To accelerate change a theory of change model developed through consultation will be presented and participants given the opportunity to interact with the model providing suggestions on its relevance and identifying key points of activity. With the overall aim of strengthening humanitarian and health supply chains to ensure the delivery of essential life saving commodities.

  • Becky Turner Martin, Emergency Management Specialist, Global Rapid Response Team, Centers for Disease Control and Prevention (CDC)
  • Edward Wilson, IQC Manager, USAID | DELIVER PROJECT, John Snow, Inc. (JSI)
  • Dominique Zwinkels, Executive Manager, UNICEF/People that Deliver Initiative (PtD)

Globalization and the future worker

Disaster risk management and humanitarian assistance are undergoing noteworthy changes, including a movement toward a globalized system. The world is becoming more interconnected and interdependent, transforming the systems we live and work in. Managing risk in this increasingly complex environment will require some new approaches. At the same time, local initiatives abound, raising the question of how global-local interfaces can be created and maintained. Such linkages have the potential for enhancing local capacity without the heavy investment otherwise required to develop those capacities in isolation. Exploiting the potential of these emerging changes requires a new type of worker.

The Next Generation Core Competencies are the product of a recent FEMA-sponsored focus group addressing future demands on disaster risk managers. Oriented toward future needs, the next generation core competencies are built on the current disaster risk management competencies and a disciplinary purview, a review of related competencies and global risk trends, a Delphi Study, and wider consultations.

The Next Generation Core Competencies fall under four groupings. Competencies of Broad Knowledge Base include: 1) Scientific Literacy, 2) Geographic Literacy, 3) Sociocultural Literacy, 4) Technological Literacy. The second set comprises competencies of Organizational Acumen: 5) Understanding Complex Systems, 6) Risk Governance. The third set is one that engenders Problem Solvers: 7) Critical Thinking, 8) Professional Ethics, 9) Continual Learners. Finally, competencies of Emergency Management Leadership include: 10) Operate within the Emergency Management Framework and Principles, 11) Facilitate Community Risk Understanding and Ownership, and 12) Community Leadership, Team Building, and Resource Management.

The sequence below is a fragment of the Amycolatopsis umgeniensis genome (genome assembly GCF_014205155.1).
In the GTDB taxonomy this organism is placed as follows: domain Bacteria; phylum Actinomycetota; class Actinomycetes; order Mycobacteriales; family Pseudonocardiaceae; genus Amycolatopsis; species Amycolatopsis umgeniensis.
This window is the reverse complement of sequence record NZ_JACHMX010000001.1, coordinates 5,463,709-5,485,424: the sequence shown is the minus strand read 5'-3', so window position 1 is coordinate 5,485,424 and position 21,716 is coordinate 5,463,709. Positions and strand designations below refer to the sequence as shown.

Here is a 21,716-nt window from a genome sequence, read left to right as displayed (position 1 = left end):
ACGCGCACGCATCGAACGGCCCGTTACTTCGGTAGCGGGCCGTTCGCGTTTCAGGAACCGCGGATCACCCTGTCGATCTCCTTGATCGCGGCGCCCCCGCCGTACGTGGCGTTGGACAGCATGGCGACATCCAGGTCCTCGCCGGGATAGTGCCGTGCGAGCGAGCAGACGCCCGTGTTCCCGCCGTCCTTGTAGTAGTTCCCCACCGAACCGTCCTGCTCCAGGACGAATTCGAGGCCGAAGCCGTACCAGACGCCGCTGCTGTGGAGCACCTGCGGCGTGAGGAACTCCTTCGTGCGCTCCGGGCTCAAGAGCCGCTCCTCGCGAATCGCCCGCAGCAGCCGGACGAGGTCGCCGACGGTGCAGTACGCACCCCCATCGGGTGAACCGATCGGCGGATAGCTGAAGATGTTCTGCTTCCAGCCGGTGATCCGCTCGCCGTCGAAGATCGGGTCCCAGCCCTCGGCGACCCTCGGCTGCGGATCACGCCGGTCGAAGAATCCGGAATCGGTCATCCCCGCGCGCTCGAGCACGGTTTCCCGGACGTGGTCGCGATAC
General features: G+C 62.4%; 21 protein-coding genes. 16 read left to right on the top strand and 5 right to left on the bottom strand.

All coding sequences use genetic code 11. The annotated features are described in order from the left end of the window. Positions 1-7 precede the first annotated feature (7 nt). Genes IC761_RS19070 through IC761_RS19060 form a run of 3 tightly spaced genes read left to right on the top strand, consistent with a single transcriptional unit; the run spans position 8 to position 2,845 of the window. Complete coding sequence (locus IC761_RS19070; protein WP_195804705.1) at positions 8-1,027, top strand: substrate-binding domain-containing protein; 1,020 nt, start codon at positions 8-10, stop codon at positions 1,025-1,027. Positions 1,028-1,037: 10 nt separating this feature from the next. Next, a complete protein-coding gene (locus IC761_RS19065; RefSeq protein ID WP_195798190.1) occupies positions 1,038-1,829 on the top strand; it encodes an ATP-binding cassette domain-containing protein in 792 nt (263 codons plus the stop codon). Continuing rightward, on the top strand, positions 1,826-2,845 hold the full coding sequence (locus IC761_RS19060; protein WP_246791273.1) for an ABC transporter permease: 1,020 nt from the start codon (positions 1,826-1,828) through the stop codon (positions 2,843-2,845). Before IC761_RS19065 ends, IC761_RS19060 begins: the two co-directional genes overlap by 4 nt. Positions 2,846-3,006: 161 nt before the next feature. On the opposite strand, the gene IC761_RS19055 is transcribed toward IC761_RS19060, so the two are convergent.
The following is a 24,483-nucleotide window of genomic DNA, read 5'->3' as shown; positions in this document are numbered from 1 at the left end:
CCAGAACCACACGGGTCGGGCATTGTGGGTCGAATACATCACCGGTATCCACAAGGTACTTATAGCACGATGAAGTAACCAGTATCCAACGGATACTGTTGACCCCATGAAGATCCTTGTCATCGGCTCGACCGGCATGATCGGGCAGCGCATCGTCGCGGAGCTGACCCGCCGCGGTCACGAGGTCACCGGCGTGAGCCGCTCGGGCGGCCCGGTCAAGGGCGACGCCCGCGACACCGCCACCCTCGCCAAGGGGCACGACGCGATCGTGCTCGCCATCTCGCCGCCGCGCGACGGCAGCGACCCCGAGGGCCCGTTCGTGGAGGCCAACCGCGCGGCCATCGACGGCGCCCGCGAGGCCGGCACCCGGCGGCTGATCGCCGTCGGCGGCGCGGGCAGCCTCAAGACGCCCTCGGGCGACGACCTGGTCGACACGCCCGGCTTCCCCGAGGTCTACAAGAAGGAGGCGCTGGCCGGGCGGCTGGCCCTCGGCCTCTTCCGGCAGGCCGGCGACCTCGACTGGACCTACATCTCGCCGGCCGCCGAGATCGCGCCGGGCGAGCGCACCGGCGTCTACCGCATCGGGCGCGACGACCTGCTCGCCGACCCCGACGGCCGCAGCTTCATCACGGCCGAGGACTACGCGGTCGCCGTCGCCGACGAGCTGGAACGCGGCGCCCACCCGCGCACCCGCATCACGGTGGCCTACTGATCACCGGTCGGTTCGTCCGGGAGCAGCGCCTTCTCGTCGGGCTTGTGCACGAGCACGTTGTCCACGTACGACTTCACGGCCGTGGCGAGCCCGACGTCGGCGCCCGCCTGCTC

This workshop will explore the implications of globalization, demands for a new type of worker, and the opportunities to shape anew workforce.

Using modeling and analysis to drive better strategic supply chain decision making

The global health community has historically lacked a robust body of evidence and tools to inform strategic supply chain design decisions. This is due in part to the high cost of collecting supply chain data, as well as the program-based silos that hinder broader analysis & sharing of insights. Faced with this evidence gap, governments have increasingly invested in pilot studies, electronic logistics management information (eLMIS) systems and other mechanisms for improving data infrastructure. While these investments have undoubtedly improved our understanding of current supply chain performance, they alone can only solve part of the problem. Too often key future design decisions are still made based on concepts and anecdotes rather than rigorous modeling or data analysis. To truly resolve this evidence gap, the health supply chain community needs a critical mass of practitioners and tools to build upon existing data infrastructure, generating insightful analyses and incorporating those insights into strategic design decisions.